Not all chemical reactions go to completion, most go backwards and forwards around a point somewhere in the middle, eventually coming to a stop. Of course, the reaction doesn’t cease at this point, the reaction continues to hover around the equilibrium point, which is why it is known as dynamic equilibrium.
Technically, equilibrium is defined as the point at which the rates of the forward and reverse reactions are equal.
We express the point of equilibrium using the equilibrium expression:
for the reaction aA + bB ⇄ cC + dD. K is the equilibrium constant, the larger it is, the more the reaction favours the products. Obtaining the equilibrium constant is simply a matter of substituting the equilibrium concentrations into the equilibrium constant.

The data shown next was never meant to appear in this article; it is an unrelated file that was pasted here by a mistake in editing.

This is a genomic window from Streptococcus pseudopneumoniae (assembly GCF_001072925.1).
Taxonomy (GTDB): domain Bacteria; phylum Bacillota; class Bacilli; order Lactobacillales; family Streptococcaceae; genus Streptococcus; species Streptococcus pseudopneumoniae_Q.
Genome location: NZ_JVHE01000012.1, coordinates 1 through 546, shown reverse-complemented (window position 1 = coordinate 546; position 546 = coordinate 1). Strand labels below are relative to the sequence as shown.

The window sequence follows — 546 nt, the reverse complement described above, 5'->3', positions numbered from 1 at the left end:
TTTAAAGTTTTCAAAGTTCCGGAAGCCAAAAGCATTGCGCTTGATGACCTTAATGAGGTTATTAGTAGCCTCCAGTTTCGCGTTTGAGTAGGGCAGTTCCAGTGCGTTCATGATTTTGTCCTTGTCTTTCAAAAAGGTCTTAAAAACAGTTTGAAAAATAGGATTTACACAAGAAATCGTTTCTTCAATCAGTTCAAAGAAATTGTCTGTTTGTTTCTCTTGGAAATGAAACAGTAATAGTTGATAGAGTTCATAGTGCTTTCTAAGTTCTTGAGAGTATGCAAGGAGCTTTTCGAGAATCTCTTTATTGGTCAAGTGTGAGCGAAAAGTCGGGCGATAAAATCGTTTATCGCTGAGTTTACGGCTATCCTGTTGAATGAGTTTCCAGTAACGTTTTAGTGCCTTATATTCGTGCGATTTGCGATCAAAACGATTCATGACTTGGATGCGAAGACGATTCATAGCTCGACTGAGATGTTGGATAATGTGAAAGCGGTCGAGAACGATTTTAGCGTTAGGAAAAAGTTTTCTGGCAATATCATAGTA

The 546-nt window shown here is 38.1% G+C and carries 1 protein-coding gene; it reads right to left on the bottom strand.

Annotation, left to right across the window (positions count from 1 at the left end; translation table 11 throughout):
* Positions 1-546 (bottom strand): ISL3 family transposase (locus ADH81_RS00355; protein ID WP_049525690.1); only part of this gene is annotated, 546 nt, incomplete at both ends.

Alternatively, you may be given K and the initial concentrations and asked to find the equilibrium concentration. There is an example here,
because I can’t get the example to format here. The procedure to answer these problems is as follow:
- Set up a table of concentrations showing the initial, change and final concentrations for all products and reactants.
- Substitute the “equilibrium concentrations” (including the x) into your equilibrium expression.